In a casual conversation on the weekend, someone I spoke to mentioned that he had been through nine workplace restructures in twelve years. Some saw him in a new role, other times he was made redundant. For him, it is part of working life. How resilient are you in the face of these changing times?
Unpredictable change highlights the importance of maintaining your re-employability. Job security has never been more challenging as industries restructure in new ways that do away with jobs. So not only do you need to keep your skills and performance up, you also need to develop transferable skills and adaptability.
It’s not stress that kills us, it is our reaction to it.
~ Hans Selye
Mindset is key in all of this. In expecting and accepting that change brings stress, can influence the way we react to it. There are stress management strategies like maintaining a healthy lifestyle – through diet, exercise and balance, as well as managing our mental state. These are particularly important when you face the prospect of having find a new job – and sell yourself at interview.
Be proactive, expect change
Being able to promote yourself and demonstrate your offering to a potential employer is no easy task when you are dealing with unexpected employment change. Expect that it will happen. Maintain your currency on new technologies. Your willingness to adapt and learn new systems can be invaluable. Keep your resume/curriculum vitae up-to-date with new skill acquisitions. Take this online, and ensure presence is listed in places like LinkedIn. Many employers recruit directly there, searching for people with the right profile and experience.
In times of great stress or adversity, it’s always best to keep busy, to plow your anger and your energy into something positive.
~ Lee Iacocca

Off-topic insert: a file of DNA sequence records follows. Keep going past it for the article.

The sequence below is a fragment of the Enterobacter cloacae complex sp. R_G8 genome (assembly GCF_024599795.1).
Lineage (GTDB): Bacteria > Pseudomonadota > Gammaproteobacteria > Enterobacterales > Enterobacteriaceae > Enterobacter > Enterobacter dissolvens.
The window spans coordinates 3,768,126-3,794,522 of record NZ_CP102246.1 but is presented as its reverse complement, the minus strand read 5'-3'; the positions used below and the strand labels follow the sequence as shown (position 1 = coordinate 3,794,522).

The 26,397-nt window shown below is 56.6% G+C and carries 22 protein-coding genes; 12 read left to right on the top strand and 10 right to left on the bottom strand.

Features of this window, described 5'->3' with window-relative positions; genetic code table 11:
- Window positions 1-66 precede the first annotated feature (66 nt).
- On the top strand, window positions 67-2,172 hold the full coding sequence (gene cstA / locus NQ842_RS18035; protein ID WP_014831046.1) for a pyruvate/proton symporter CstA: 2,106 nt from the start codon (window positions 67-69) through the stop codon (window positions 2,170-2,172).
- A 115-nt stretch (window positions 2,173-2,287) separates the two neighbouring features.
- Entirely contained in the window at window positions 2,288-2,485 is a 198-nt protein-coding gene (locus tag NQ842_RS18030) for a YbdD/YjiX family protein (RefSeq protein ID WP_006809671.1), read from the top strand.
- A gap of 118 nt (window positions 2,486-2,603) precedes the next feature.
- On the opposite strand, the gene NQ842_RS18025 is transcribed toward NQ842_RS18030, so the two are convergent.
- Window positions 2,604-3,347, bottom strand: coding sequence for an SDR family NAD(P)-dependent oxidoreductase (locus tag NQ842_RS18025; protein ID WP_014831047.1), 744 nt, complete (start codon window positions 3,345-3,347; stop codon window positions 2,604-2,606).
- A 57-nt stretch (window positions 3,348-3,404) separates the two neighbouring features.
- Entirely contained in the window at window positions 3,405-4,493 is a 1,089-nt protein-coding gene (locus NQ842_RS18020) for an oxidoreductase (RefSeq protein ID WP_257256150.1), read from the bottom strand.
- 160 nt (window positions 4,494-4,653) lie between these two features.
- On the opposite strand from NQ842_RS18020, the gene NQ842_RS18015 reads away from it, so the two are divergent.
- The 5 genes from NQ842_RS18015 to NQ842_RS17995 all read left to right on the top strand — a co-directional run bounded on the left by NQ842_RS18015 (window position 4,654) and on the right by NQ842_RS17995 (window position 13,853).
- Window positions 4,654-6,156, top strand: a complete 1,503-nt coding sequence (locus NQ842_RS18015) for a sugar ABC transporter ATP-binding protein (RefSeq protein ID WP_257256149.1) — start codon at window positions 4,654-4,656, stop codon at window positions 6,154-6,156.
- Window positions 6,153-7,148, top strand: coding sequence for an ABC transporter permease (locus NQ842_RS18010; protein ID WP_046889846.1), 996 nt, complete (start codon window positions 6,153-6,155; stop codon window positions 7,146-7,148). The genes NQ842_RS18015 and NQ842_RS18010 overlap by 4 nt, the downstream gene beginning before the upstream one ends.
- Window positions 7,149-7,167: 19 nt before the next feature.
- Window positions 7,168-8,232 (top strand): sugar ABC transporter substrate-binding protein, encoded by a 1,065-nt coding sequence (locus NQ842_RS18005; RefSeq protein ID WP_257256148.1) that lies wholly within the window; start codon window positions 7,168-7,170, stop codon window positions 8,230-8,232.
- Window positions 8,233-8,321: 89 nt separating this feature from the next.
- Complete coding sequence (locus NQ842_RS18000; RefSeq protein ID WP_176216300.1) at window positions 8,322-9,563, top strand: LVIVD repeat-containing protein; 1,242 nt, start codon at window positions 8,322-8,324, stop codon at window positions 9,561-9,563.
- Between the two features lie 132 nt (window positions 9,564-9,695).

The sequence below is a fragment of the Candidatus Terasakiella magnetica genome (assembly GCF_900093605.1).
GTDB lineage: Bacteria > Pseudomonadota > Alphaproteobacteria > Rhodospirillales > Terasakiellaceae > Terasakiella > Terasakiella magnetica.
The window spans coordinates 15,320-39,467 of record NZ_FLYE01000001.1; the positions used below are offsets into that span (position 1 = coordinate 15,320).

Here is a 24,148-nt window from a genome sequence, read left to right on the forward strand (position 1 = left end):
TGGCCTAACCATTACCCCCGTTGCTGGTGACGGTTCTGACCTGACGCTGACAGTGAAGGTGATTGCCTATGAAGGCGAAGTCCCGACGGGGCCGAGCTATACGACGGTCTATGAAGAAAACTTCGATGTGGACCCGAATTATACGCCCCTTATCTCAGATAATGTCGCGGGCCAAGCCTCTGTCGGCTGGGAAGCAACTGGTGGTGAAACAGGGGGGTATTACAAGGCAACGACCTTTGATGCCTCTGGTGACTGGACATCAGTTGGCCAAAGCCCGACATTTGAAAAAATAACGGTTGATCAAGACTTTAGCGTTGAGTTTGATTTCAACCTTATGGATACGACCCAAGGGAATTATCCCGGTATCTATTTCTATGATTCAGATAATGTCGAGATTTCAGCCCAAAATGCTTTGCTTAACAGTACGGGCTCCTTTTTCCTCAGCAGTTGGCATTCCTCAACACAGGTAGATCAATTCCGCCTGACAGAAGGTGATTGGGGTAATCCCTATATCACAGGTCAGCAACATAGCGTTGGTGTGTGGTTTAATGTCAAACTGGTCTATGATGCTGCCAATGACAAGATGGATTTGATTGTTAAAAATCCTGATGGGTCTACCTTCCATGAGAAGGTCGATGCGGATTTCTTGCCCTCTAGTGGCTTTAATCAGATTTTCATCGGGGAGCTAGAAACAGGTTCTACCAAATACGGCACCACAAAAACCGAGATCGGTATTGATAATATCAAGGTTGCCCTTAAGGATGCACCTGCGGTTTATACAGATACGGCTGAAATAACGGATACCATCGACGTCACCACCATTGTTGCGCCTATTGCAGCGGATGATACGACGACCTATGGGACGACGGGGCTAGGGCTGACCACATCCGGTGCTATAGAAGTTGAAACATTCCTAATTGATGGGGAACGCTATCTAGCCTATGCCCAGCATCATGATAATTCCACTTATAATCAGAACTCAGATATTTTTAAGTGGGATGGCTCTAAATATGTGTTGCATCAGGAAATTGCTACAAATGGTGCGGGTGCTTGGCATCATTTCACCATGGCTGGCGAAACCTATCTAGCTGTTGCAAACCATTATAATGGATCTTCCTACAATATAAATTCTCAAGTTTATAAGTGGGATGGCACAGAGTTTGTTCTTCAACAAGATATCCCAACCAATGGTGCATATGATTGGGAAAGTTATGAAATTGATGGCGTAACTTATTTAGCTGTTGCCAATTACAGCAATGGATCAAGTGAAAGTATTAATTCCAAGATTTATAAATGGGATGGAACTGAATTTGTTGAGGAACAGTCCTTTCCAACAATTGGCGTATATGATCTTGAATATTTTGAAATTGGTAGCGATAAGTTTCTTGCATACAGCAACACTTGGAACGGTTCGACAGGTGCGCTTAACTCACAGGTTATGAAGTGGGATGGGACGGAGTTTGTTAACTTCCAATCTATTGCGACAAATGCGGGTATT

Share learning, be social
Innovation in learning has come through being social. People share their knowledge. They put “how to” videos on YouTube. There are free courses offered through universities across the world. People interact through social networks and connect with experts and other learners. These learning methods require some flexibility to learn in different ways, at little or no cost. Being curious is another quality that can result in significant learning that can enhance our suitability for a new position.
Get connected, reciprocate
In times like these, connections and networks are very important. Maintain contact with people from all parts of your life, and develop new connections. Don’t wait for a crises to do this. Supportive relationships eg with mentors are important throughout your working life. Reciprocate, and mentor others. Positive relations and connections are important to maintaining a positive outlook especially when dealing with the rigours of recruitment.
Remember that stress doesn’t come from what’s going on in your life. It comes from your thoughts about what’s going on in your life.
~ Andrew J. Bernstein
Positive people are more resilient than pessimists. You can develop this approach by consciously looking for a positive perspective. Negativity drains your energy and affects the energy of those around you. There are many resources available on this – but it require flexibility of focus to look the things working well. Some people keep a gratitude diary, noting things they are grateful for on a daily basis.
Get in shape
Exercise brings many benefits. Apart from general well-being, it also improves thinking and focus. It is a well-known drug-free treatment for depression.
Do you have career resilience strategies? Perhaps you would share them here?
- 6 Key Steps For Career Resilience by Kerry Hannon in Forbes Magazine
- The Pursuit of Happiness
- Learning How To Learn, Coursera MOOC